What disappears and what remains when perceptions cease?

Hi, are you aware of this site? Digital Dictionary of Buddhism I thought I would pass it on.

1 Like

From the translation I get the sense that it says (proper, right, good) “meditation only” as the path to Awakening. I could see this as having some influence in Chan’s “secret transmission outside the teachings.” Conduct is obviously a critical factor from a Confucian perspective, with the emphasis on (ritual) propriety, harmony, cultivated civil sense, benevolence, filial piety, etc.

1 Like

In Japanese the stand alone word for 致 is “do” itasu (致す). It’s kind of a humble use of “do” used by a subject in relation to whomever that person is addressing, and can mean “do for you” as in cause or incur on that person’s behalf. どう致しまして (somehow I did it) means you’re welcome. Chinese compounds are always difficult in Japanese, because of the long historical merging of two systems with entirely different syntax, so … However, 一致, which uses this character, means agreement or concordance. It’s used in words like 雅致 artistic, elegant, refined, etc. It also is used in compounds like 致死 fatal.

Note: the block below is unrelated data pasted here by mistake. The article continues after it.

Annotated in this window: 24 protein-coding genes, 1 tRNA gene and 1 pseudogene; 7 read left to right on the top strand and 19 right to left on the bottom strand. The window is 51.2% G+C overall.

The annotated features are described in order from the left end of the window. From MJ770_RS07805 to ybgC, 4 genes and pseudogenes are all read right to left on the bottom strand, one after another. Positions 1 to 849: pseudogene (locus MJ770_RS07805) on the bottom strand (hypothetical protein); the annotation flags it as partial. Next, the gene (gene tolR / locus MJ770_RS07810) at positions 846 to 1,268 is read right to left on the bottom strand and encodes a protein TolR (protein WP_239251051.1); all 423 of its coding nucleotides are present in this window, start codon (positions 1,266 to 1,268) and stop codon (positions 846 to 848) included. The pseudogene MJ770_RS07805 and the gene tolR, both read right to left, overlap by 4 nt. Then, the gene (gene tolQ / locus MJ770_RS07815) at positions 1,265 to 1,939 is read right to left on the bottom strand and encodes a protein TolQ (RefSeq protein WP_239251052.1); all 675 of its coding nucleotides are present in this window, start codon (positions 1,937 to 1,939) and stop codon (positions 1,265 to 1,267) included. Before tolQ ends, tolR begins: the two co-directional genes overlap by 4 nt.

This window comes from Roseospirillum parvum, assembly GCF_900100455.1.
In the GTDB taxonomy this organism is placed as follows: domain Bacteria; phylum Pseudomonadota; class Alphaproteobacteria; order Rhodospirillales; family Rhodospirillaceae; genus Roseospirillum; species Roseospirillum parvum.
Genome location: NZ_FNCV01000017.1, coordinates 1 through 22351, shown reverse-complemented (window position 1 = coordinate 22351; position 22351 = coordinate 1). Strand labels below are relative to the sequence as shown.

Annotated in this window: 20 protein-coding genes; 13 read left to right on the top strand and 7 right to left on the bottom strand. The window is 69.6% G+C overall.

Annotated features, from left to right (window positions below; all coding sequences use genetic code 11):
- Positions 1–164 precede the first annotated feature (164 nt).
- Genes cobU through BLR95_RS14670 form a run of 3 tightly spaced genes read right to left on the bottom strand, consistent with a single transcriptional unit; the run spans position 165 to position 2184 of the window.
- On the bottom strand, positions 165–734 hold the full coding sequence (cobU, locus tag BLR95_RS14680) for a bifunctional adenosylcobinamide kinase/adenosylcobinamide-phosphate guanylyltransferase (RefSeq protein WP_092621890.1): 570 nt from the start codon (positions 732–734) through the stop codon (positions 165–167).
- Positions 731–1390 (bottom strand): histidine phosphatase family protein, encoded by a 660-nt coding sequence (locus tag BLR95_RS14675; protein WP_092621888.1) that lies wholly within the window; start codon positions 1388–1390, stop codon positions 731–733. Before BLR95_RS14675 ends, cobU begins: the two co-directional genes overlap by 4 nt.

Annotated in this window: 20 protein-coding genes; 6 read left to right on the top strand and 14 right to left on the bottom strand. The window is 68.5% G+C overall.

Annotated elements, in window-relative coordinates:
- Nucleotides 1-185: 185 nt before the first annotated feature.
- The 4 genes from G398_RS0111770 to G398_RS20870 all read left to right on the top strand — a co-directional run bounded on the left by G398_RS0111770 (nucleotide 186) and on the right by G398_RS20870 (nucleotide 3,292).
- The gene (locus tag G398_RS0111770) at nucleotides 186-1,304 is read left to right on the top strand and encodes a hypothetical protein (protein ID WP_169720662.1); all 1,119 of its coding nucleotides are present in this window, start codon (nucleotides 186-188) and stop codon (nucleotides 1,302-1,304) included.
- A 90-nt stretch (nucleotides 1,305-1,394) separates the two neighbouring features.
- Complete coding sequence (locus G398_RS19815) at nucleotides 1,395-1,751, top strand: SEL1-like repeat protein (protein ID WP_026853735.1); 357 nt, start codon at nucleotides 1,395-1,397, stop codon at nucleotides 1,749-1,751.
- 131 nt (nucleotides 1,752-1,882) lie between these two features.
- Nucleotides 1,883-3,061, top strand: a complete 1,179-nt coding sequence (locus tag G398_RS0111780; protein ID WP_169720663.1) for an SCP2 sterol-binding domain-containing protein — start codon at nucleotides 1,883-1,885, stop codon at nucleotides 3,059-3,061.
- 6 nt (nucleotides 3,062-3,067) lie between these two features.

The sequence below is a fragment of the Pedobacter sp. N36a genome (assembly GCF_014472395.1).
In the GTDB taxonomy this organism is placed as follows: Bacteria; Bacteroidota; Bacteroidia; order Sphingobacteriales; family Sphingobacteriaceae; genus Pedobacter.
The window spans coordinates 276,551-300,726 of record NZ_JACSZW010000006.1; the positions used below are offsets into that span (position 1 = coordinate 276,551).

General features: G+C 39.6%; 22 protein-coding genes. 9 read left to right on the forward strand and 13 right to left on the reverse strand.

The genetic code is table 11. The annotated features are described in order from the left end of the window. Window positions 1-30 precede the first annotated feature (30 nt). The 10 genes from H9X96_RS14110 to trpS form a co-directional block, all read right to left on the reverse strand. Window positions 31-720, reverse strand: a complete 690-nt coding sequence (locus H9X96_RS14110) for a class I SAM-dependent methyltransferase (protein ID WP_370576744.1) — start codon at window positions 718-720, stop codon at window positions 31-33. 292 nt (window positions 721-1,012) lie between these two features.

The Japanese stand alone word for 行 is “go” or “going” even “way of going” verging on “path” or “line” iku/yuku (行く). Normal form. It can mean conduct, particularly ritual conduct. It’s one of those characters of massive use.

1 Like

I believe “merely seen and heard” means that you see & hear through clear eyes, and ears…

Your perception is cleared from mental and emotional distortion from conditioning, trauma & identification with emotion.

What remains?

Truth in its purest form

Yes. That’s one of the better resources that exists in English.

I tend to agree. I feel like the basic meaning is “wisdom comes to those who pay attention.” It’s something that develops from practice rather than being philosophical.

Thanks! I’ve begun to learn a little Japanese these days, mainly because I’ve been using Japanese dictionaries and translations to help with classical Chinese (with the help of Google translate and knowing the Chinese). 行 is one of those words that’s used for all sorts of related meanings, like “get” in English. If you sit down and really think about it a bit, “get” has a dozen different particular uses, but we don’t think about it much. One word does it all. But translating it to another language 1750 years from now might get a little confusing.

With Buddhist translations, there’s the added problem of guessing which of the Indic words it was used to translation. Buddhists added a couple more meanings to it. That’s what I think is a little unclear. But it may well just mean “practice” or “conduct”. It’s the usual reading in Buddhist texts.


Yes, I think what you are doing is very difficult and astounding. Thank you so very much.